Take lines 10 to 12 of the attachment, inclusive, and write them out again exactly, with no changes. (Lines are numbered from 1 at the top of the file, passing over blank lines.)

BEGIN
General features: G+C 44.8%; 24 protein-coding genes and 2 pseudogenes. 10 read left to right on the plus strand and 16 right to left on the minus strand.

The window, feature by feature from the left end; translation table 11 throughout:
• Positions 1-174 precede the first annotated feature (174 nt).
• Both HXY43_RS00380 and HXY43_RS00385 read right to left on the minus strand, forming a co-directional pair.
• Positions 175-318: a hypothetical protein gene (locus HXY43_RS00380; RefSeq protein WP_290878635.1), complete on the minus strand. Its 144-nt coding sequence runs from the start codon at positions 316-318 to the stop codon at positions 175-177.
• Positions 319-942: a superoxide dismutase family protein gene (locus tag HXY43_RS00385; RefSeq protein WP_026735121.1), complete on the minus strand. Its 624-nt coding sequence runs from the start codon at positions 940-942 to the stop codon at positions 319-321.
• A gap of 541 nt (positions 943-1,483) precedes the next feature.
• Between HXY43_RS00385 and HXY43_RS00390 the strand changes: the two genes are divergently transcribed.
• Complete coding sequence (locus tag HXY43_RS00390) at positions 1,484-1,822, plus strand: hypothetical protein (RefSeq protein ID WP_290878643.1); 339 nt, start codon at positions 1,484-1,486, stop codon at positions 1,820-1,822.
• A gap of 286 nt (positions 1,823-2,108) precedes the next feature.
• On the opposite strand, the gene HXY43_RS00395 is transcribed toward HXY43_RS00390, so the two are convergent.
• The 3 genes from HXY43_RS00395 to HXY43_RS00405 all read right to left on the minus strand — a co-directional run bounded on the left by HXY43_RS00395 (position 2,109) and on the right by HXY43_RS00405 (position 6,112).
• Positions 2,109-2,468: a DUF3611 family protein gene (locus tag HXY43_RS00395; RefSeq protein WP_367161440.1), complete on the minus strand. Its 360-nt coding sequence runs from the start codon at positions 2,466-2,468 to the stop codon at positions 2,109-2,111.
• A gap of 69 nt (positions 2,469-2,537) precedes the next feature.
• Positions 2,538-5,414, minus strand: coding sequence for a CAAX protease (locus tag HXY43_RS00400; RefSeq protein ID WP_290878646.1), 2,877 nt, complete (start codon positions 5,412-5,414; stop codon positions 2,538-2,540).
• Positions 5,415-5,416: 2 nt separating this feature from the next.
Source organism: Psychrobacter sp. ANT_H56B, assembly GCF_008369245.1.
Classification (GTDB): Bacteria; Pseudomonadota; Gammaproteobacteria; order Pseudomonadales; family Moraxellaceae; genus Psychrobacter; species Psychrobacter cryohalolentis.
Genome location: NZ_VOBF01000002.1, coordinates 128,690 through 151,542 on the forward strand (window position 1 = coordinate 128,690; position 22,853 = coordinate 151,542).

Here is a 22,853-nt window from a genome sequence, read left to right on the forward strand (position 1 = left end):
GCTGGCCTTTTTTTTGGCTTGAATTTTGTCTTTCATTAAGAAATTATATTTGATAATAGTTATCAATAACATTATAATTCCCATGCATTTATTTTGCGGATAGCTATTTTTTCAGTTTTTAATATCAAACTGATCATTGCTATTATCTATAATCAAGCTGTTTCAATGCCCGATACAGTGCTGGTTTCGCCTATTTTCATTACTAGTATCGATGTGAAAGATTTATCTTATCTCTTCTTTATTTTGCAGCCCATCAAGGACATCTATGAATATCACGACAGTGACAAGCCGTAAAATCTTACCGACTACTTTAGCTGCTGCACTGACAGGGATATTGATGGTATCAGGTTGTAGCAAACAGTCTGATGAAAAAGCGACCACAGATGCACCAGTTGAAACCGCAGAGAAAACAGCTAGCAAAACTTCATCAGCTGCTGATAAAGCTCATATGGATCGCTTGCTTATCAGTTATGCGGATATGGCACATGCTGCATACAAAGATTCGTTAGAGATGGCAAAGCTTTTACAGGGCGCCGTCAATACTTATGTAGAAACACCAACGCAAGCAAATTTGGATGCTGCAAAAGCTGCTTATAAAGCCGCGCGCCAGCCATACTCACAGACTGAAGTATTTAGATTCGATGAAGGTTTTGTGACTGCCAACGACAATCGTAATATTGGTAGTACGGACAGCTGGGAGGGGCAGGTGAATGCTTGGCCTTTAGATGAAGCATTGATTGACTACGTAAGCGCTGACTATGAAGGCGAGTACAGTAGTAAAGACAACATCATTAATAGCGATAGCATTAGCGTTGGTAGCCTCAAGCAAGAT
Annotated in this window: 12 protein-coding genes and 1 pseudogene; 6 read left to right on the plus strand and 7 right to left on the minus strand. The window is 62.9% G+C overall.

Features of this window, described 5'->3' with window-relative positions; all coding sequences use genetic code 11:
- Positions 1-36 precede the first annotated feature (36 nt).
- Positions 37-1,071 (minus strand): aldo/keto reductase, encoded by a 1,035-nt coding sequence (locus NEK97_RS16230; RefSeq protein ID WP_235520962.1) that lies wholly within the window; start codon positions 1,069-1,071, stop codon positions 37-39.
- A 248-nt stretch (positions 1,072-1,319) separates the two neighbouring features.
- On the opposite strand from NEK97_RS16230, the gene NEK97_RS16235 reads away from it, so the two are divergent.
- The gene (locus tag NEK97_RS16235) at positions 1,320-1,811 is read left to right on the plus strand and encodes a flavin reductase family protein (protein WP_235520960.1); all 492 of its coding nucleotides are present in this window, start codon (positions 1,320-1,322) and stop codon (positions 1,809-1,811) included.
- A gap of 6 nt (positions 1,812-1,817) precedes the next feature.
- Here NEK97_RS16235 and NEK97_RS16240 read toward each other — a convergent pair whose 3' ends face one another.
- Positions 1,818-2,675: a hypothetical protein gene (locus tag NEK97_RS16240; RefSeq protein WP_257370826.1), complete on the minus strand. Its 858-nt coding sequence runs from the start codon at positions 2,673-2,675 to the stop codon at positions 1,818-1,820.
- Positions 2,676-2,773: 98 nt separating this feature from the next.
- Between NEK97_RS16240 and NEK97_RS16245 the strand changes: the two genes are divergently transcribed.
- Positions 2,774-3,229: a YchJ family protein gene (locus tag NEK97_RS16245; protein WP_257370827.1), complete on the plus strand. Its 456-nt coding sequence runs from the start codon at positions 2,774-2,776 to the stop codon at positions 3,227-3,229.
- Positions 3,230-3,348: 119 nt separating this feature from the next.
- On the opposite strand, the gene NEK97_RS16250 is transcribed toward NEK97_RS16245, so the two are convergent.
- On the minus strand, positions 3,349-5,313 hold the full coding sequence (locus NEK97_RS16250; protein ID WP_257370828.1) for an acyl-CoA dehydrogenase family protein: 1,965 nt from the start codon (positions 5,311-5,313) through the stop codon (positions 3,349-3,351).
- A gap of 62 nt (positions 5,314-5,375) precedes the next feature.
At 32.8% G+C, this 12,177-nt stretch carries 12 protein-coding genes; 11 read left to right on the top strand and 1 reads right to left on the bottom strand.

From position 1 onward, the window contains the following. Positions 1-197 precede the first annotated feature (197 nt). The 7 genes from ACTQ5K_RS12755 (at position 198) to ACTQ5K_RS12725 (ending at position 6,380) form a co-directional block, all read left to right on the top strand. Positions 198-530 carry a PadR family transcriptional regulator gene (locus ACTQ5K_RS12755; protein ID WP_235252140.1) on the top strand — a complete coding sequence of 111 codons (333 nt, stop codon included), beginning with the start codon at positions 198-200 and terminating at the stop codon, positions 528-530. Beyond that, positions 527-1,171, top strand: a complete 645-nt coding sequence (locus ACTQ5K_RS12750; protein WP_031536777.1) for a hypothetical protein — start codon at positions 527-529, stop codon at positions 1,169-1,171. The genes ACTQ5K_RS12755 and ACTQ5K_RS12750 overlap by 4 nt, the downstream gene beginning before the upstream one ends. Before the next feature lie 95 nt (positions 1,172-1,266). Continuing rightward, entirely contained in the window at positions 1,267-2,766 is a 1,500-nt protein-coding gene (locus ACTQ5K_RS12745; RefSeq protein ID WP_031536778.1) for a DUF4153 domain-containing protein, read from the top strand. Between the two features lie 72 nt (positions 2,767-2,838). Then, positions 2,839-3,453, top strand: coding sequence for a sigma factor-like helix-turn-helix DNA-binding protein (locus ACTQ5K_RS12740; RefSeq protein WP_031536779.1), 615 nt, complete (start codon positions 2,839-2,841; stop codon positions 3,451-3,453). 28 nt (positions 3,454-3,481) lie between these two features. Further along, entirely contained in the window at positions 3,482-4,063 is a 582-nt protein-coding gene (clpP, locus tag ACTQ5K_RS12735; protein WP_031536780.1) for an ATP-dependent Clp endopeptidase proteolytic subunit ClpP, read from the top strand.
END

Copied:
• A gap of 286 nt (positions 1,823-2,108) precedes the next feature.
• On the opposite strand, the gene HXY43_RS00395 is transcribed toward HXY43_RS00390, so the two are convergent.
• The 3 genes from HXY43_RS00395 to HXY43_RS00405 all read right to left on the minus strand — a co-directional run bounded on the left by HXY43_RS00395 (position 2,109) and on the right by HXY43_RS00405 (position 6,112).